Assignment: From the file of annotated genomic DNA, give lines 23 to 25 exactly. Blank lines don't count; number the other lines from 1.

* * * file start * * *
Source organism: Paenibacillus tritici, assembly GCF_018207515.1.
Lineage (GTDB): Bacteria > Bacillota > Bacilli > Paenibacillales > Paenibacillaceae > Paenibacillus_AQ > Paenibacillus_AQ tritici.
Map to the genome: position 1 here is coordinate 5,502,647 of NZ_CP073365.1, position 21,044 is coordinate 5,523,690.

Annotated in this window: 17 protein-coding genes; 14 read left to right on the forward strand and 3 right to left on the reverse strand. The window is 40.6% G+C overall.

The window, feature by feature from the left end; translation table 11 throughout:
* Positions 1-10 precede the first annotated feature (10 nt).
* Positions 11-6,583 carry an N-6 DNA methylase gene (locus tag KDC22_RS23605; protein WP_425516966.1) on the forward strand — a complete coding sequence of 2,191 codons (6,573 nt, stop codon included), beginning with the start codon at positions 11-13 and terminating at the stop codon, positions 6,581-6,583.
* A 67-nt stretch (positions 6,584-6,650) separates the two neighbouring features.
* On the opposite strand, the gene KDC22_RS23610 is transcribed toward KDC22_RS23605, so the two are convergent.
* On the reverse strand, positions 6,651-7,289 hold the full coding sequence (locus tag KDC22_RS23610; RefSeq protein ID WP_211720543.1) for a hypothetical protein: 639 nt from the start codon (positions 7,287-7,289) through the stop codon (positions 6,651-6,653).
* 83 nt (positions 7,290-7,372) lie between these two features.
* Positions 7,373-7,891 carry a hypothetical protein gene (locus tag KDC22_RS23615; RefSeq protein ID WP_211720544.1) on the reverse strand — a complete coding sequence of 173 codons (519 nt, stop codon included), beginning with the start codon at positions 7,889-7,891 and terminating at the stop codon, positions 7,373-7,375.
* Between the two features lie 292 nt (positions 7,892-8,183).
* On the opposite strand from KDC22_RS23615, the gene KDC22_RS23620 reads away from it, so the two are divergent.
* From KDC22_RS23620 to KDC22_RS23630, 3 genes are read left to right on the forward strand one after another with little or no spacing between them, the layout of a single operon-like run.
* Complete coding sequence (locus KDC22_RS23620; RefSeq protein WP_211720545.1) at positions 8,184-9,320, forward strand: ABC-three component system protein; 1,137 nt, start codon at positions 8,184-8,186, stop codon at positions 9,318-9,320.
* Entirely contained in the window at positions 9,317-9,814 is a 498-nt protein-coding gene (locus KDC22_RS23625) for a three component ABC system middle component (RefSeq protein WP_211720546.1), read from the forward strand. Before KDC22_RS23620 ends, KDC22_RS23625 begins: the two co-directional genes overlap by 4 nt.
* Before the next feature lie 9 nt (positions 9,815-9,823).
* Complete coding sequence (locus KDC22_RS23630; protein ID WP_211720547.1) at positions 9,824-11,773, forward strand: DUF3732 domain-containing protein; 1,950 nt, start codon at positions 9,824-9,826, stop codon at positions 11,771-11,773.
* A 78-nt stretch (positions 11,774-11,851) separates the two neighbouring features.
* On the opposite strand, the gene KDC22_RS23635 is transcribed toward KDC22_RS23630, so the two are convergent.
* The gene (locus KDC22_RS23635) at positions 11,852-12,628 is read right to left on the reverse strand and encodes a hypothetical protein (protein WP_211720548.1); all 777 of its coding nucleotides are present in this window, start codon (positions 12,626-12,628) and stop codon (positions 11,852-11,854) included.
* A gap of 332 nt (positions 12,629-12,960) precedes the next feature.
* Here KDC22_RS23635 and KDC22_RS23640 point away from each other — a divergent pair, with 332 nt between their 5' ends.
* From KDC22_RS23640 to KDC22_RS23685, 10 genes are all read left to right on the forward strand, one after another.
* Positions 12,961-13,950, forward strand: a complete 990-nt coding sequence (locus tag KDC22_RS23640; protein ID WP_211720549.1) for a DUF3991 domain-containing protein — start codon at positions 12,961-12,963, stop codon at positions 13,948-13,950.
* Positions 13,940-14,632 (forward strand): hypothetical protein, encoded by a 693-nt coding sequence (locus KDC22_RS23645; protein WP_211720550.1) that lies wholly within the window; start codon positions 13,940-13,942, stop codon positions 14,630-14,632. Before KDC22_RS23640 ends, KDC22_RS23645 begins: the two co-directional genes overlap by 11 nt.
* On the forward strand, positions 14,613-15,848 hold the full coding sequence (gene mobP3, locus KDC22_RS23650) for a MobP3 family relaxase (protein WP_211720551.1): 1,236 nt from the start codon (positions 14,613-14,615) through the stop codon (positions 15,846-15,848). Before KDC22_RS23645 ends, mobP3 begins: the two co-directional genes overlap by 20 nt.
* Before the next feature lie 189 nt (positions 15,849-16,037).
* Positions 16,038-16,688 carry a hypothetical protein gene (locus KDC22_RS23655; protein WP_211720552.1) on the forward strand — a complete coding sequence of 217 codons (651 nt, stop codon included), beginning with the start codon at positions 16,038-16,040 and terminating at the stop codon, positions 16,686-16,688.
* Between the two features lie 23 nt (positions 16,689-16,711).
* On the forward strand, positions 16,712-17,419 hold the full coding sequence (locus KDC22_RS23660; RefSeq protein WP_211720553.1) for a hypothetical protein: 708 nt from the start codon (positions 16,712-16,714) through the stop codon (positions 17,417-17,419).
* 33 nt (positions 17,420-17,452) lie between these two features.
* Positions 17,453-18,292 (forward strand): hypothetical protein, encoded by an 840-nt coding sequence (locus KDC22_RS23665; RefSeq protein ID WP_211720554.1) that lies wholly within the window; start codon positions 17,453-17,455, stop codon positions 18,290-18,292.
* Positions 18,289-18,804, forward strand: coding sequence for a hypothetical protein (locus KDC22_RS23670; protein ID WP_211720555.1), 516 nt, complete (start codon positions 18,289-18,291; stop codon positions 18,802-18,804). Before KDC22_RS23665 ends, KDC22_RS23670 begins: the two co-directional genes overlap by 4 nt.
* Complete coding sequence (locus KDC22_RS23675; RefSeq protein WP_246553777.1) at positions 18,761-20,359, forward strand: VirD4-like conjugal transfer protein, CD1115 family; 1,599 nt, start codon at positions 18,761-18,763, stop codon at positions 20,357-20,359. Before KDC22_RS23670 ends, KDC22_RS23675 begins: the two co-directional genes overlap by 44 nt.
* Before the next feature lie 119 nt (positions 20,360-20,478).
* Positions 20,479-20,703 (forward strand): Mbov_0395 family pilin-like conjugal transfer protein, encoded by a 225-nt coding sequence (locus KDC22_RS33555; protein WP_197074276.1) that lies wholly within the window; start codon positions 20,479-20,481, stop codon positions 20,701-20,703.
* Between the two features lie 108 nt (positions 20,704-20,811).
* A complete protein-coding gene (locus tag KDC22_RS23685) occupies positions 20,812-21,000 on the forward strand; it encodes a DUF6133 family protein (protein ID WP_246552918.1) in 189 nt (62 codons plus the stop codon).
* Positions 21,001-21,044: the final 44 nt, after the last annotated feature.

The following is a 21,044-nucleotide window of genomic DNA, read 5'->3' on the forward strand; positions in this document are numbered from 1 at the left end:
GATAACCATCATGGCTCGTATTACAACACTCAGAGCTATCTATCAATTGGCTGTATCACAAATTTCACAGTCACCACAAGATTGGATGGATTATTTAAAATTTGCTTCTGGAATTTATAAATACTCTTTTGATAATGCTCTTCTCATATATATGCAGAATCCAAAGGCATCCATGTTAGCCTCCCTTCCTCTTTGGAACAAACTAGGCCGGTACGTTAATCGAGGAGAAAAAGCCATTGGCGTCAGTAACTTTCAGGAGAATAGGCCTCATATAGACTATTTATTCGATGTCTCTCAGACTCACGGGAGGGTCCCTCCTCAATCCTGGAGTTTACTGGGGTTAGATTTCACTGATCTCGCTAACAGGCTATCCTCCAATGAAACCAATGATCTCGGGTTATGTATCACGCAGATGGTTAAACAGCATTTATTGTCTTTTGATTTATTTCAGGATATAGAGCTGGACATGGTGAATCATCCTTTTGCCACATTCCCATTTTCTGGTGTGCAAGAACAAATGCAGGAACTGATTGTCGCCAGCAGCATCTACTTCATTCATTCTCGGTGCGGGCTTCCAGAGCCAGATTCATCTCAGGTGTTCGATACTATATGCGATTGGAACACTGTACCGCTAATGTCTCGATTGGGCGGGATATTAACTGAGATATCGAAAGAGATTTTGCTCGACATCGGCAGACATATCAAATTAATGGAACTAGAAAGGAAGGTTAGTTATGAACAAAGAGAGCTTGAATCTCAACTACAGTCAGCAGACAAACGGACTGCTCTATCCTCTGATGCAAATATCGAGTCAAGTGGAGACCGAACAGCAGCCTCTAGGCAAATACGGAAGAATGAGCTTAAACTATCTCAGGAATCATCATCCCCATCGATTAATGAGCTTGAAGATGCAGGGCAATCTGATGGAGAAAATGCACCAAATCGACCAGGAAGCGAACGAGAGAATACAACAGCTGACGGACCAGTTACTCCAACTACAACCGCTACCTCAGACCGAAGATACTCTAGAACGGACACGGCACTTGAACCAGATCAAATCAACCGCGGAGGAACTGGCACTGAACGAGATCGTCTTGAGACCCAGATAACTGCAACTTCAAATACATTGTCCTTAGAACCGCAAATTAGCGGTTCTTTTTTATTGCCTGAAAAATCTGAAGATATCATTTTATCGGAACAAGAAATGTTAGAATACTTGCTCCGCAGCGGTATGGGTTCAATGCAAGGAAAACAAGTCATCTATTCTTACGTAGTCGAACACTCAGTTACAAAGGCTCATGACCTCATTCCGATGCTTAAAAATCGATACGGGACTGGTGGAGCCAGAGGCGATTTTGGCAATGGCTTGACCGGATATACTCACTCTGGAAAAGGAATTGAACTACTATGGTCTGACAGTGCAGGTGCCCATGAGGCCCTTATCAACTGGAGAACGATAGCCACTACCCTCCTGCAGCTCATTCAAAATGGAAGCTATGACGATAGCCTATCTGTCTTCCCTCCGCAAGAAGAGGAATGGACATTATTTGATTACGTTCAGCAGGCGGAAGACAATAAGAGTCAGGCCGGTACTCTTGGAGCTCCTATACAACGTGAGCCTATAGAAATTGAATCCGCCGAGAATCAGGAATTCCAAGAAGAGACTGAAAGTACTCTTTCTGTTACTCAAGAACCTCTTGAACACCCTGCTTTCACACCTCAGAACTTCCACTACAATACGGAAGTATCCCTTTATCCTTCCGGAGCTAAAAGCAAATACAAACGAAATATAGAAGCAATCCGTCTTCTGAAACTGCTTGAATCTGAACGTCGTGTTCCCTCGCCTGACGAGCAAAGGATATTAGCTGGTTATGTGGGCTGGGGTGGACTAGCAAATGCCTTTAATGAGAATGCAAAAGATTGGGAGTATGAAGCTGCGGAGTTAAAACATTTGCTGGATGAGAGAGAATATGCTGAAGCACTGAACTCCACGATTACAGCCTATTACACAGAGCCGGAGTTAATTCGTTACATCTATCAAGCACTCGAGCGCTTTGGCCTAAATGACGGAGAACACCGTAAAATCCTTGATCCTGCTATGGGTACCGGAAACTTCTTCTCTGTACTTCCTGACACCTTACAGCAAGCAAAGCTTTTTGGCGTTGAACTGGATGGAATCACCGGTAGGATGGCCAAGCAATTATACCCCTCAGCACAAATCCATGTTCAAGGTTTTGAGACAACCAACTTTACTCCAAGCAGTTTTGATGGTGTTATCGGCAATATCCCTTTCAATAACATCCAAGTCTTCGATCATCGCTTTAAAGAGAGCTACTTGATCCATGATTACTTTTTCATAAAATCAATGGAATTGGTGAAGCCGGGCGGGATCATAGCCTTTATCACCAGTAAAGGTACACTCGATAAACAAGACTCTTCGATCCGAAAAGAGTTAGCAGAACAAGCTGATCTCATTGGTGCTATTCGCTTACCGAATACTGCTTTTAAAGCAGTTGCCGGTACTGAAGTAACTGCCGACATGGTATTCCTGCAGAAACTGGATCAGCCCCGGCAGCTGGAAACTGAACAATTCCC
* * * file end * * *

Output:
* A gap of 332 nt (positions 12,629-12,960) precedes the next feature.
* Here KDC22_RS23635 and KDC22_RS23640 point away from each other — a divergent pair, with 332 nt between their 5' ends.
* From KDC22_RS23640 to KDC22_RS23685, 10 genes are all read left to right on the forward strand, one after another.